International Day of Sign Languages at ELAR

By ELAR Archive|September 23, 2018|ELDP Project Highlight|0 comments

Last year, the United Nations General Assembly declared the 23rd of September as International Day of Sign Languages on the 19th of December, thus marking today the first official International Day of Sign Languages (as part of the International Week of the Deaf). Worldwide, it is unclear exactly how many languages are signed, and sign languages are particularly vulnerable to language endangerment and extinction, as languages spoken by oft-minoritized communities. The Endangered Languages Archive is committed to preserving endangered languages, including sign languages, which are often severely underresearched and under-documented. To mark this event, we would like to highlight the 11 curated collections available at ELAR which contain sign language data.

  1. Documentation and description of a sign language in Cote d’Ivoire: Analysis of Ivorian Sign Language (Langue des Signes de Côte d’Ivoire, LSCI), including digital corpus.

This collection consists of documentation and analysis of LSCI. It includes a digital corpus that features a representative sample of signed discourse, a lexical database and a description and analysis of selected features of the language.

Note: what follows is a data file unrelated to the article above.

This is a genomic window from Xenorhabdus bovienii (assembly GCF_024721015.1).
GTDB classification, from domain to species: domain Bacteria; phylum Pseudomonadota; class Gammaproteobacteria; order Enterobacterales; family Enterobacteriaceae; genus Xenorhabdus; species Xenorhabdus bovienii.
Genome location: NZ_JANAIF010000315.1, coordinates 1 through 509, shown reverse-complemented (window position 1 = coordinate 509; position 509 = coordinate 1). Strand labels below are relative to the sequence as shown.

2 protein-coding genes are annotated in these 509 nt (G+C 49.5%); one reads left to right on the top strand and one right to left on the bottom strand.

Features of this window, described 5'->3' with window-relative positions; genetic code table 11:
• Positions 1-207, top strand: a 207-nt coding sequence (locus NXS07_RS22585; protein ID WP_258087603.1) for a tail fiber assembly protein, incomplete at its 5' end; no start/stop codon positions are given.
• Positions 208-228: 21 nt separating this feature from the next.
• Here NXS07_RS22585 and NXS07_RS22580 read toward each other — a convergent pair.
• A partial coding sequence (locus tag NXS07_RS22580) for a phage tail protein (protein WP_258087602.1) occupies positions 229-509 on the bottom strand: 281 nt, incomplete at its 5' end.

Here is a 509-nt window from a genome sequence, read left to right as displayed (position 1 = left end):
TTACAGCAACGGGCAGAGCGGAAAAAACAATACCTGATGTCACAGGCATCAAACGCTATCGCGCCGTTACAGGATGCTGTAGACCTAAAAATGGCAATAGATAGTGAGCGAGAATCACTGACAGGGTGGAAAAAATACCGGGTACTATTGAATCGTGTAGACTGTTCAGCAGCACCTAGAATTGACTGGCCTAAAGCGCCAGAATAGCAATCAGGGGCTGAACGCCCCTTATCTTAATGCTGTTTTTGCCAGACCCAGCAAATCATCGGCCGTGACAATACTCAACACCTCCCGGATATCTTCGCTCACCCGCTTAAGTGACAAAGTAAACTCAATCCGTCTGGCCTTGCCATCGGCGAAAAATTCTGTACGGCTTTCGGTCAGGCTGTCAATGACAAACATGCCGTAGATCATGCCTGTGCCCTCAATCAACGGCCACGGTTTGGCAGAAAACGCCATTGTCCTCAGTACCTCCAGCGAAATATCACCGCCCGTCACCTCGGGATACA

2. Sand stories and sign languages from Central Australia

Sand stories from the arid lands of Central Australia are a traditional form of verbal art in which speech, sign, gesture and drawing work together. Some of the stories are children’s games, some are recounts of everyday events, and others more formal stories related to ancestral country and its Dreamings. These stories begin by clearing a space on the soft ground. Between ‘scenes’ the sand space is erased before the narrator begins to draw again. In these desert communities, traditional sign languages also play an important part in everyday communication. Sign may be used alongside speech or instead of it, and in some cultural circumstances sign is used to show respect. Sign is important in situations where silence is essential – for example when hunting. Sign can be used in communication between people who are at some distance from each other and out of ear-shot. This collection contains examples of sand stories and of sign language documentation from Central Australia.

3. Auslan Corpus: Auslan, the sign language of the Australian deaf community

Video recordings (some with ELAN annotations) of interviews, narratives, re-tells, conversations and elicited language material.